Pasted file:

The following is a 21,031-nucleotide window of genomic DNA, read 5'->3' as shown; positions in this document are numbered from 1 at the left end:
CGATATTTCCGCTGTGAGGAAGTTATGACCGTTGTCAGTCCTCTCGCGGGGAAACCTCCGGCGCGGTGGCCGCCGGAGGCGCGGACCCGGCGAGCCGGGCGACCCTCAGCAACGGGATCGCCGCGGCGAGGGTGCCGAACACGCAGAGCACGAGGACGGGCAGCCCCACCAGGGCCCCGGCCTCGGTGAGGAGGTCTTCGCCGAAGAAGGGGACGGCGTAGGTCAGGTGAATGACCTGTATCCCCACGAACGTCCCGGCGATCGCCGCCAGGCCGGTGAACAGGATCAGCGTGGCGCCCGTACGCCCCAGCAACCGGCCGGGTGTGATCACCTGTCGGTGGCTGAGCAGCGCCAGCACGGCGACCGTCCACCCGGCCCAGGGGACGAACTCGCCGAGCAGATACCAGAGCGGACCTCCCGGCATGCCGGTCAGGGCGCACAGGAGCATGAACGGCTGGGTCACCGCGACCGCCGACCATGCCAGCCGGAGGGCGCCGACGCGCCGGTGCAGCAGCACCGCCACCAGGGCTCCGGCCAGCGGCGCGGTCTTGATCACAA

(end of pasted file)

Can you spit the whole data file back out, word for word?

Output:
The following is a 21,031-nucleotide window of genomic DNA, read 5'->3' as shown; positions in this document are numbered from 1 at the left end:
CGATATTTCCGCTGTGAGGAAGTTATGACCGTTGTCAGTCCTCTCGCGGGGAAACCTCCGGCGCGGTGGCCGCCGGAGGCGCGGACCCGGCGAGCCGGGCGACCCTCAGCAACGGGATCGCCGCGGCGAGGGTGCCGAACACGCAGAGCACGAGGACGGGCAGCCCCACCAGGGCCCCGGCCTCGGTGAGGAGGTCTTCGCCGAAGAAGGGGACGGCGTAGGTCAGGTGAATGACCTGTATCCCCACGAACGTCCCGGCGATCGCCGCCAGGCCGGTGAACAGGATCAGCGTGGCGCCCGTACGCCCCAGCAACCGGCCGGGTGTGATCACCTGTCGGTGGCTGAGCAGCGCCAGCACGGCGACCGTCCACCCGGCCCAGGGGACGAACTCGCCGAGCAGATACCAGAGCGGACCTCCCGGCATGCCGGTCAGGGCGCACAGGAGCATGAACGGCTGGGTCACCGCGACCGCCGACCATGCCAGCCGGAGGGCGCCGACGCGCCGGTGCAGCAGCACCGCCACCAGGGCTCCGGCCAGCGGCGCGGTCTTGATCACAA